After a freight truck loaded with as many as 200 migrants toppled over and slammed into the base of a steel pedestrian bridge in southern Mexico, rescue personnel discovered a horrifying sight of death and injuries.
The migrants inside the cargo trailer were hurled, overturned, and crushed into a jumbled mess of the living and dead.
The death toll had risen to 53 by late Thursday, with police reporting that at least 54 others had been injured. It was one of the highest single-day death tolls for migrants in Mexico since the Zetas drug gang massacred 72 migrants in the northern state of Tamaulipas in 2010.
Some migrants struggled and hobbled to remove themselves from the twisted steel sheets of the fallen container, while volunteer rescuers pulled victims off the pile by their arms and legs.
One young guy, crushed in a stack of immobile bodies, wriggled to release the bottom half of his frame from the weight of the dead piled upon him, his face contorted into a grimace of life eluding death’s grasp.
A guy sat by the shoulder of the road, unable to move, blinking his eyes. A stouter and older migrant stood next to him, his eyes no longer needing to be shaded as they gazed, frightened and dead, unblinking, into the fading light.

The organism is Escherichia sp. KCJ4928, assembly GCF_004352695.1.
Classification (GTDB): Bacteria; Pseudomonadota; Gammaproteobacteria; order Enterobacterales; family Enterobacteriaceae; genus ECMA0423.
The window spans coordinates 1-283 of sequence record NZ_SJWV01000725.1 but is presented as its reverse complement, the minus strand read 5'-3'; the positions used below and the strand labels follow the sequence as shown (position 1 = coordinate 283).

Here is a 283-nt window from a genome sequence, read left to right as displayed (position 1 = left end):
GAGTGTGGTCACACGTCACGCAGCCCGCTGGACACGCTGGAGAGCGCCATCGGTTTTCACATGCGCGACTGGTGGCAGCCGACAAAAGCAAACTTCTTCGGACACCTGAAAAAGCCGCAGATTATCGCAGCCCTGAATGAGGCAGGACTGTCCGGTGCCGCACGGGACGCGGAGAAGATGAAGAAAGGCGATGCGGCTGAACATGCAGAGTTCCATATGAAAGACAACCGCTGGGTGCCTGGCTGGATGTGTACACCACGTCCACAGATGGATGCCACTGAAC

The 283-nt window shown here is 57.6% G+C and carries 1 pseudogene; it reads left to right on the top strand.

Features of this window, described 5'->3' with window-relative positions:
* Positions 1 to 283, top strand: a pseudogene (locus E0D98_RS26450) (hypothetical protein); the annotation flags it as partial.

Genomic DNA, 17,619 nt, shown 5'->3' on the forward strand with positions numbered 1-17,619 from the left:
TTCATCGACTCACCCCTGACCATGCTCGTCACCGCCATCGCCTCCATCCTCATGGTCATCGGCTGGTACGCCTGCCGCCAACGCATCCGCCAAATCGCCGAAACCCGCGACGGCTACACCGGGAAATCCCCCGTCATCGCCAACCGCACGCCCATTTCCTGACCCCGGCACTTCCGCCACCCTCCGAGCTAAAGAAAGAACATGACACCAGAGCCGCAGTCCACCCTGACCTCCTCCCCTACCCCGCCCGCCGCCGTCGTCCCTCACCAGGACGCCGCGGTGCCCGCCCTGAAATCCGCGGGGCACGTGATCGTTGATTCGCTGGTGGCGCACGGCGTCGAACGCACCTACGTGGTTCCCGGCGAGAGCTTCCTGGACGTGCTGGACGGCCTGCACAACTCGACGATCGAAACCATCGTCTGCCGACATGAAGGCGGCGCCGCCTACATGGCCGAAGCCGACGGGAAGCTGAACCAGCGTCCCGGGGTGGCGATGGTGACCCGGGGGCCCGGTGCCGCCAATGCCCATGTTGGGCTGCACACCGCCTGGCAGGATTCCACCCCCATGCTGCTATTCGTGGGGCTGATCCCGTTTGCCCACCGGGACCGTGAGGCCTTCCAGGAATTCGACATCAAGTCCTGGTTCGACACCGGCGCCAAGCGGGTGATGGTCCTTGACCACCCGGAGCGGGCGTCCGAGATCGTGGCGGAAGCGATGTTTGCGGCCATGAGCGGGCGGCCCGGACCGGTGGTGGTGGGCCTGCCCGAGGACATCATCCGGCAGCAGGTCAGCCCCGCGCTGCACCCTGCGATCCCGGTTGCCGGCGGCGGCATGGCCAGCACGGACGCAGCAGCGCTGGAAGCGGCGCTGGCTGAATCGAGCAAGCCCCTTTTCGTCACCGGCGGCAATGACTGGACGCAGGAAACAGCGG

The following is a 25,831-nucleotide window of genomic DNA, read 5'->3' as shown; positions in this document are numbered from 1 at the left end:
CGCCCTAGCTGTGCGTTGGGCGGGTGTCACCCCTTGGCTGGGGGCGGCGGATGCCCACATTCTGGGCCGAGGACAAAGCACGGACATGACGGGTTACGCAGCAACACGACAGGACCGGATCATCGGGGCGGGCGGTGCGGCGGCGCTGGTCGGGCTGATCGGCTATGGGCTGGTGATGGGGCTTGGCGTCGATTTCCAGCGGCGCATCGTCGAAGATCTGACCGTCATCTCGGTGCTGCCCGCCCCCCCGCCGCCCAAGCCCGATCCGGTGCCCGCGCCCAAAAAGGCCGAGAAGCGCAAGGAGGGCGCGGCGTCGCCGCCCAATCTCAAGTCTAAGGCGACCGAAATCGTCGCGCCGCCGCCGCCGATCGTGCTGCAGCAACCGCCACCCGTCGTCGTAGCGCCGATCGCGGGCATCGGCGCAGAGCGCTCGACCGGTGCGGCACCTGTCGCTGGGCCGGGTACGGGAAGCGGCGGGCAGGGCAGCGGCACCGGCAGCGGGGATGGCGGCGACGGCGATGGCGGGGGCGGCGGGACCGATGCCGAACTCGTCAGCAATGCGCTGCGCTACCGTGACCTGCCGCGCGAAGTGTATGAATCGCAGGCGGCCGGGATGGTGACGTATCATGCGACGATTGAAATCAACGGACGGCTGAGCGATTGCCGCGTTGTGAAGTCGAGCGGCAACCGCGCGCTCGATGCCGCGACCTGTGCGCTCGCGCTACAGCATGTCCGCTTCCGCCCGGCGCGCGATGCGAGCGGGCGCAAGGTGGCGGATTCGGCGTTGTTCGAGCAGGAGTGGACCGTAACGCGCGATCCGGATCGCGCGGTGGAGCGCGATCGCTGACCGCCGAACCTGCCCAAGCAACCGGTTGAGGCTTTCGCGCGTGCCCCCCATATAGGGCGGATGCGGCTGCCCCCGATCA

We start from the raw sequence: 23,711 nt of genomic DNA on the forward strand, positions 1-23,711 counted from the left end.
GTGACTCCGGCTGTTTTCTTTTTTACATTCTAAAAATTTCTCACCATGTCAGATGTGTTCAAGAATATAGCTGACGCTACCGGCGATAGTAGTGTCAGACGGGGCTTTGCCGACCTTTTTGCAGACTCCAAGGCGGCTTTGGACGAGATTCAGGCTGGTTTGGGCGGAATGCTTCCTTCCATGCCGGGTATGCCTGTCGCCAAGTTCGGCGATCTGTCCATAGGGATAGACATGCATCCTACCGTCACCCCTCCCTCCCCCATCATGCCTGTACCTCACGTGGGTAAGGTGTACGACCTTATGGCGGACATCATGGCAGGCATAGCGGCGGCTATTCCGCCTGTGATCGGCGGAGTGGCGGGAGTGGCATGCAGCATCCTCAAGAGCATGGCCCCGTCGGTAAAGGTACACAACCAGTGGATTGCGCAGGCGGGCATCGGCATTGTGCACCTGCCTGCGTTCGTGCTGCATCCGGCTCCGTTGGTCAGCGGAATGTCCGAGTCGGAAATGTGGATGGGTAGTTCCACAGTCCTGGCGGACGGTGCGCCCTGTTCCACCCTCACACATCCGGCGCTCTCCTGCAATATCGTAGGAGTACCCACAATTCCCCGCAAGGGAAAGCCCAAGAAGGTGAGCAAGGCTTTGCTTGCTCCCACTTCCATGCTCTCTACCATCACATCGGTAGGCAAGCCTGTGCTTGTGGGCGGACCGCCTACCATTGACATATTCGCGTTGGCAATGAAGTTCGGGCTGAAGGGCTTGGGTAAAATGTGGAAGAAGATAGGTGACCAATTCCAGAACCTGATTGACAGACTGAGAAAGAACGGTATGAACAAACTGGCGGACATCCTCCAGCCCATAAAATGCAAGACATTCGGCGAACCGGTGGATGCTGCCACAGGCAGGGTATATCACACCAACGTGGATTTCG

While the Mexican government is attempting to appease the US by halting caravans of walking migrants and allowing the reinstatement of the “Remain in Mexico” policy, it has been unable to stop the influx of migrants crammed into freight trucks operated by smugglers who charge thousands of dollars to transport them to the US border — trips that all too often end in death.
The most seriously injured, many of whom were dripping with blood, were brought to plastic sheets laid out on the road by their arms and legs. The walking wounded were taken to the same sheets, shocked and oblivious. Ambulances, vehicles, and pickup trucks were rushed into action to transport the injured to hospitals.
The corpses were afterwards spread out on the highway in rows of white sheets, side by side.
Even more migrants were aboard the truck when it crashed, according to rescue personnel who arrived first, and they fled for fear of being captured by immigration officers. Some of them who rushed into nearby areas were bleeding or injured, but nevertheless limped away in their eagerness to flee, according to one paramedic.
Jordán Rodas, Guatemala’s top human rights officer, estimated that some 200 migrants were stuffed onto the vehicle. While frightening, that amount is not uncommon in Mexican migrant smuggling operations, and investigators believe the sheer weight of the cargo, along with speed and a nearby bend, may have thrown the truck off balance.
About 21 of the injured, according to Luis Manuel Moreno, head of the Chiapas state civil defense agency, suffered significant wounds and were evacuated to local hospitals. Three people were badly injured in the incident on a highway running from the Guatemalan border to the Chiapas state capital, according to the federal Attorney General’s Office.